Allen Aucoin: Life Lessons of a Disco Biscuit
Allen Aucoin is all about pushing his musical limits. The Georgia-born, Berklee-bred drummer joined the Disco Biscuits in 2005, and since then, he's presented artistry beyond imagination, drumming up beats and patterns seemingly impossible from human limbs. On his Zildijan drums and mix of Edrum pads, Aucoin's precision and pace are forces to be reckoned with. As a Disco Biscuit, he adds danceable definition, activating the thunder in an unparalleled storm of jamtronic flooding. On his own, he tours as his alter ego, DrFameus, a one-man beat machine likened to a spiraling tornado that never loses its speed. And although calling him a disaster would be a disservice, natural is quite a suitable way to describe this phenomenal man's gifted talent.
Aucoin brings his DrFameus act to Boca's Funky Buddha tonight, where jamheads and electro fiends will gather for a hefty dose of bass, breakbeats and livestep (live dubstep) to feed the need to wobble and bounce. But, enough of the seriousness, let's get down to some story time. We caught up with Aucoin to find out how his life has changed since becoming a member of the mighty Disco Biscuits.
1. There's never enough alone time.
Aucoin says being on the road with a band like the Disco Biscuits makes it really hard to find any time alone to recharge his batteries (since he's a robot) or just tune everything out for a few. "We share a bus with band and crew, and sometimes extra people cruising from one show to the next," he says. "We don't always get a hotel room in every city and when we do, even then, there's usually a roommate or two." How does he cope? By escaping in the morning, when all the ragers have finally passed on out. It's then he finds serenity at the empty venue, where the atmosphere is calm and the crew is happy and hard at work, transforming the stage into the spectacle of musical instruments, lights and sound. "I've always enjoyed seeing the stage transform. It's a mellow and magical time of day before it unfolds, starting with sound-check, then doors, and then it's time for the party," he shares.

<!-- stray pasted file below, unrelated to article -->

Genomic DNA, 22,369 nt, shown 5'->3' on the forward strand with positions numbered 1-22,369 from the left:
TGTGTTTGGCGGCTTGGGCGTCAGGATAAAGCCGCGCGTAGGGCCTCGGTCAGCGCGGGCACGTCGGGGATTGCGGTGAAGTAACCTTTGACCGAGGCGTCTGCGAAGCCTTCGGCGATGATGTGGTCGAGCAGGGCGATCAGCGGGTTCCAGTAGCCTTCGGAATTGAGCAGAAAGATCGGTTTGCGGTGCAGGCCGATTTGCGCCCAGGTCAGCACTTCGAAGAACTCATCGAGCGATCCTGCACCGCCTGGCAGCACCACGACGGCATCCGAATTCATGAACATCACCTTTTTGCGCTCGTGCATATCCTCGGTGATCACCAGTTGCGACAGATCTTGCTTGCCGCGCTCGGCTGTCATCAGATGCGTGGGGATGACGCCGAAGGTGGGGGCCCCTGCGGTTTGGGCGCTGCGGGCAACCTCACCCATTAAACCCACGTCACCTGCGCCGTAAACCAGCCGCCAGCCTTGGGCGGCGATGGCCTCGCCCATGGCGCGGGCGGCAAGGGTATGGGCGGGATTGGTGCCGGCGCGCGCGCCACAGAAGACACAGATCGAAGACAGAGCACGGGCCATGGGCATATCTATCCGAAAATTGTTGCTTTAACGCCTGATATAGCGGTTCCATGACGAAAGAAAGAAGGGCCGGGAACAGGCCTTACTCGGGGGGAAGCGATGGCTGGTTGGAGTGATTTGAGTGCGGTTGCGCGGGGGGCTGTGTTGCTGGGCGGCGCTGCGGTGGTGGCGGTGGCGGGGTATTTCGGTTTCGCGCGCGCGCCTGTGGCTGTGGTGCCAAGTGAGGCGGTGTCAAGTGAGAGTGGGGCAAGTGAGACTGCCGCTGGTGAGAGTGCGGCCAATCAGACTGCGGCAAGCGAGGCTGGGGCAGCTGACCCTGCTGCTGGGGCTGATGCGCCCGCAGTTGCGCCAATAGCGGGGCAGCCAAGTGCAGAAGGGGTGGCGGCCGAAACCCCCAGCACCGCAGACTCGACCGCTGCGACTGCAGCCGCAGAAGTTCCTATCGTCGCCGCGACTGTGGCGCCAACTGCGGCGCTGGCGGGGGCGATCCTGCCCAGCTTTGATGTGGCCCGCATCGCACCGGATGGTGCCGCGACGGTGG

2. The more nicknames, the merrier.
Throughout his professional career, Aucoin's heard his share of creative nicknames, and he says they've all been pretty cool. "It started with DrFameus," he admits. "I got that one from a friend in college for being so famously late. Next, it was Octopus. Someone called me that because they said I was moving so fast, it looked like I had eight arms." He's also been called an alien, which he's particularly fond of because it's pretty close to, well, Allen. Then, there was The X Factor. "That one was fun," he recalls. "It kind of made me feel like a superhero." He's also been called The Terminator. "Who wouldn't like that nickname? It's kind of badass." He also appreciates The Robot and The Machine, "These are all much better than the nicknames I used to get when I was younger and in school," he says of filed oldies like Carrot Top or Copper Top, along with other creative nicknames redheads get stuck with during adolescence.
3. Tour the world whenever you can.